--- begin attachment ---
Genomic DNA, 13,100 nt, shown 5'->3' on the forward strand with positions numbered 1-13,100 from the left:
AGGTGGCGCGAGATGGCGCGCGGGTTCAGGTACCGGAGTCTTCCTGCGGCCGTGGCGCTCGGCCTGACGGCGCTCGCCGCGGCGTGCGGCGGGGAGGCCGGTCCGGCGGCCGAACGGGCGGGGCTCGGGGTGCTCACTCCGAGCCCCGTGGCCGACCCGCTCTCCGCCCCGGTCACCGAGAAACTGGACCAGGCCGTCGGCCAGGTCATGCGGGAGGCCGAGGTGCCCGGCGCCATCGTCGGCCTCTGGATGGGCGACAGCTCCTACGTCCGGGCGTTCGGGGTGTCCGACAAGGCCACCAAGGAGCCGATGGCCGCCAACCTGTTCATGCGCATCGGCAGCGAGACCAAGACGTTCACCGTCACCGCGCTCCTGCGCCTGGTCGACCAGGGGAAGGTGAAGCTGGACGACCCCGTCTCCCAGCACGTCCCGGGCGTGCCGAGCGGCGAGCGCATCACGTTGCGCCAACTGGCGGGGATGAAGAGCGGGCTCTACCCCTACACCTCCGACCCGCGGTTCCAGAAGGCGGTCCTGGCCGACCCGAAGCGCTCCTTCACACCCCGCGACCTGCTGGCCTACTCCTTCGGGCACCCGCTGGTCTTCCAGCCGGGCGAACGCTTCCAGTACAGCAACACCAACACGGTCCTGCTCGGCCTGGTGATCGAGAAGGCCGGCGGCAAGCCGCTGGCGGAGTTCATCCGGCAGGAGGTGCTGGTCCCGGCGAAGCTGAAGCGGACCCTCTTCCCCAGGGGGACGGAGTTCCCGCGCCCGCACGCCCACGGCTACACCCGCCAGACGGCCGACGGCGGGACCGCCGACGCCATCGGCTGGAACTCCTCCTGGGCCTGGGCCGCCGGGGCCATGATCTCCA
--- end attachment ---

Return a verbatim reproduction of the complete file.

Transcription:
Genomic DNA, 13,100 nt, shown 5'->3' on the forward strand with positions numbered 1-13,100 from the left:
AGGTGGCGCGAGATGGCGCGCGGGTTCAGGTACCGGAGTCTTCCTGCGGCCGTGGCGCTCGGCCTGACGGCGCTCGCCGCGGCGTGCGGCGGGGAGGCCGGTCCGGCGGCCGAACGGGCGGGGCTCGGGGTGCTCACTCCGAGCCCCGTGGCCGACCCGCTCTCCGCCCCGGTCACCGAGAAACTGGACCAGGCCGTCGGCCAGGTCATGCGGGAGGCCGAGGTGCCCGGCGCCATCGTCGGCCTCTGGATGGGCGACAGCTCCTACGTCCGGGCGTTCGGGGTGTCCGACAAGGCCACCAAGGAGCCGATGGCCGCCAACCTGTTCATGCGCATCGGCAGCGAGACCAAGACGTTCACCGTCACCGCGCTCCTGCGCCTGGTCGACCAGGGGAAGGTGAAGCTGGACGACCCCGTCTCCCAGCACGTCCCGGGCGTGCCGAGCGGCGAGCGCATCACGTTGCGCCAACTGGCGGGGATGAAGAGCGGGCTCTACCCCTACACCTCCGACCCGCGGTTCCAGAAGGCGGTCCTGGCCGACCCGAAGCGCTCCTTCACACCCCGCGACCTGCTGGCCTACTCCTTCGGGCACCCGCTGGTCTTCCAGCCGGGCGAACGCTTCCAGTACAGCAACACCAACACGGTCCTGCTCGGCCTGGTGATCGAGAAGGCCGGCGGCAAGCCGCTGGCGGAGTTCATCCGGCAGGAGGTGCTGGTCCCGGCGAAGCTGAAGCGGACCCTCTTCCCCAGGGGGACGGAGTTCCCGCGCCCGCACGCCCACGGCTACACCCGCCAGACGGCCGACGGCGGGACCGCCGACGCCATCGGCTGGAACTCCTCCTGGGCCTGGGCCGCCGGGGCCATGATCTCCA